6 Snapchat Safety Tips To Teach Your Kids

snapchat for kids

Almost every day, a new phone application is introduced or launched. When one stands out, it could go viral in an instant, causing billions of users to flock and utilize it for some time. Unfortunately in most cases, an app’s popularity is the same reason why it becomes a den of malicious users and online predators.

Among such popular apps is Snapchat – a free social media and messaging app with over 500 million users across the globe. Hence, if your kids’ Snapchat use is not properly supervised, they could fall victim to various cyber threats lurking on the platform. Protect yourself and your loved ones with these Snapchat safety tips. 

What Is Snapchat? 

Snapchat is a social media app developed by Snap, Inc. (formerly known as Snapchat, Inc.).  It’s a multimedia messaging app with options to share photos and videos on public feeds or private chats. It can be accessed on smartphones and tablets, free of charge. 

Snapchat is created for users 13 years and older. Though there’s no initial DOB verification in place, parents can reach out to Snapchat to see if their kids below 13 have an active account. They’ll only need to provide the child’s name/username and any documentation proving their relationship.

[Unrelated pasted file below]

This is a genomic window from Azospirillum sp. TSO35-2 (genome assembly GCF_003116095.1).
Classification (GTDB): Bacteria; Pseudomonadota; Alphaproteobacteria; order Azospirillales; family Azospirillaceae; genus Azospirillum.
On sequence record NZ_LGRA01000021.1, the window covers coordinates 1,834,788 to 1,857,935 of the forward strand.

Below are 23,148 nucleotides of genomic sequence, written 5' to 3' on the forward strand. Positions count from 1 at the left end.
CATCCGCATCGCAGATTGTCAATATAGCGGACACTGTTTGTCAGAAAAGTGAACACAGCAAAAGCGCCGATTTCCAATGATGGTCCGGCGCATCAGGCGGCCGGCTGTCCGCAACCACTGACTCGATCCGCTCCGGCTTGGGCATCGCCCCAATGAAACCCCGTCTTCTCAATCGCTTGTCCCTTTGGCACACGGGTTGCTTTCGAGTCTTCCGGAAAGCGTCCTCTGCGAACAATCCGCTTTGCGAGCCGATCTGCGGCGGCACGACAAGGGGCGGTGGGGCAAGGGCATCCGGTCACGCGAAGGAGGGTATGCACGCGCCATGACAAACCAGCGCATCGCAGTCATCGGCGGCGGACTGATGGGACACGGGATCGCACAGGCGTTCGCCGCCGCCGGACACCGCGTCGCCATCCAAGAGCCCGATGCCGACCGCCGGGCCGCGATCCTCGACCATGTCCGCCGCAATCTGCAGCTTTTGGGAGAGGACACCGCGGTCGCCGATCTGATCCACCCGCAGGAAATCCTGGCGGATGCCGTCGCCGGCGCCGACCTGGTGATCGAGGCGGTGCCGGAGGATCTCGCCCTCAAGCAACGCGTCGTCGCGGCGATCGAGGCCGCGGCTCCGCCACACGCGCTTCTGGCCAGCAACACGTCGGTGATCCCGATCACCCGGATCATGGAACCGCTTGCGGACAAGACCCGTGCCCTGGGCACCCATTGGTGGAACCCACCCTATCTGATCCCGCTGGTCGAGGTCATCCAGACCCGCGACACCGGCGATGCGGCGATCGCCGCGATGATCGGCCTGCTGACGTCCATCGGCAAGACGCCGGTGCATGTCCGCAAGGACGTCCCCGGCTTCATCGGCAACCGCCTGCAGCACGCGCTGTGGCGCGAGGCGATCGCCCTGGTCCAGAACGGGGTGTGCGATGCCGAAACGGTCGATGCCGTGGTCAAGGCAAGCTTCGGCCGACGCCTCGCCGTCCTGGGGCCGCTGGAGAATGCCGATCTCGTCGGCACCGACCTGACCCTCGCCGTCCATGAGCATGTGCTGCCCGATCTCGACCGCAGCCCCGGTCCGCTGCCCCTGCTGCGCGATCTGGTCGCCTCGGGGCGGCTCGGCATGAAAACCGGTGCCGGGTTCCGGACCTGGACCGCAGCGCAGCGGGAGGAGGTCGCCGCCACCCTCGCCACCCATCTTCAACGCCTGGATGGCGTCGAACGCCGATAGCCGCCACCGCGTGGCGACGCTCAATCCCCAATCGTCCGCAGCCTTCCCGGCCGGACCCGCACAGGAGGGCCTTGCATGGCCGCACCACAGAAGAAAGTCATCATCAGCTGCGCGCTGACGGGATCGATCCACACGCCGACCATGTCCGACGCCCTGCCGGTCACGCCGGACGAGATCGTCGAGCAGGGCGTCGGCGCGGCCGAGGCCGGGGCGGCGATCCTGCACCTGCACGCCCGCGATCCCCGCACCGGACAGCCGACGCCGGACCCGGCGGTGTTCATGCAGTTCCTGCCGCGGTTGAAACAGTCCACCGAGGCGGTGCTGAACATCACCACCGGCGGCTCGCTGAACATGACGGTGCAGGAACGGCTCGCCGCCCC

Once you’ve created an account with Snapchat, you can add people to your friends’ list by importing them from your phone contacts, finding them using their username, or scanning their Snapcode (Snapchat’s user-specific QR code). 

Snapchat is known for its fun and unique filters and lenses which can be applied right after you’ve captured anything. You may then start sharing photos and videos, more commonly known as Snaps. By default, the files and messages disappear automatically a few seconds after the recipient opens them. Aside from enabling users to send chat messages and initiate audio or video calls, here are other equally fun and beneficial features of Snapchat.

Our Story

This is the public feed section where snaps can be shared with the broader community. Though content can be accessed by the general public, Snapchat doesn’t allow public comments.


This section displays news, updates, announcements, articles, and other content from third-party publishers or companies, Snapchat creators known as Snap Stars, and the Snapchat administration.